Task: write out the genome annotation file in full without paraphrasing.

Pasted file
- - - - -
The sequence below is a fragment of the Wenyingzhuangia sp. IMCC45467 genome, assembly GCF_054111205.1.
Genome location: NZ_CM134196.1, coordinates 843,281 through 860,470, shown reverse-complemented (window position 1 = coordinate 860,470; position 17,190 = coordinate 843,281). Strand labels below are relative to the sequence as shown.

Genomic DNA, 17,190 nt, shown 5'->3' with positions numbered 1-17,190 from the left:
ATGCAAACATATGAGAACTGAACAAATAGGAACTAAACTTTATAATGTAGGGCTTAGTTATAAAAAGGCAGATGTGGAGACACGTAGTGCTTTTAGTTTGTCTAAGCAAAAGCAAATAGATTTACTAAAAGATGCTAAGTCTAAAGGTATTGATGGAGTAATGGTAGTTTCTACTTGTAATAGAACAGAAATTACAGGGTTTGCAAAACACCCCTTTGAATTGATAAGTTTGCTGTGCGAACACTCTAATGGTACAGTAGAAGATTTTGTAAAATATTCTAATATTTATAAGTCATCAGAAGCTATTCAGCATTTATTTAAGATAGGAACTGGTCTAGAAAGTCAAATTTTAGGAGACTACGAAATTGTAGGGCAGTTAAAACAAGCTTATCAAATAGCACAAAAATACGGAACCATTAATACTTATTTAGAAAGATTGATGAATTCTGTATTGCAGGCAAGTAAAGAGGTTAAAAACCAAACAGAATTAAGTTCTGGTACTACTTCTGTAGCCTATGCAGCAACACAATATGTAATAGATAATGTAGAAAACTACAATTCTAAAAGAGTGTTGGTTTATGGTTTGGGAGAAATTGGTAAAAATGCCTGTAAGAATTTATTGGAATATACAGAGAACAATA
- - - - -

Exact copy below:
The sequence below is a fragment of the Wenyingzhuangia sp. IMCC45467 genome, assembly GCF_054111205.1.
Genome location: NZ_CM134196.1, coordinates 843,281 through 860,470, shown reverse-complemented (window position 1 = coordinate 860,470; position 17,190 = coordinate 843,281). Strand labels below are relative to the sequence as shown.

Genomic DNA, 17,190 nt, shown 5'->3' with positions numbered 1-17,190 from the left:
ATGCAAACATATGAGAACTGAACAAATAGGAACTAAACTTTATAATGTAGGGCTTAGTTATAAAAAGGCAGATGTGGAGACACGTAGTGCTTTTAGTTTGTCTAAGCAAAAGCAAATAGATTTACTAAAAGATGCTAAGTCTAAAGGTATTGATGGAGTAATGGTAGTTTCTACTTGTAATAGAACAGAAATTACAGGGTTTGCAAAACACCCCTTTGAATTGATAAGTTTGCTGTGCGAACACTCTAATGGTACAGTAGAAGATTTTGTAAAATATTCTAATATTTATAAGTCATCAGAAGCTATTCAGCATTTATTTAAGATAGGAACTGGTCTAGAAAGTCAAATTTTAGGAGACTACGAAATTGTAGGGCAGTTAAAACAAGCTTATCAAATAGCACAAAAATACGGAACCATTAATACTTATTTAGAAAGATTGATGAATTCTGTATTGCAGGCAAGTAAAGAGGTTAAAAACCAAACAGAATTAAGTTCTGGTACTACTTCTGTAGCCTATGCAGCAACACAATATGTAATAGATAATGTAGAAAACTACAATTCTAAAAGAGTGTTGGTTTATGGTTTGGGAGAAATTGGTAAAAATGCCTGTAAGAATTTATTGGAATATACAGAGAACAATA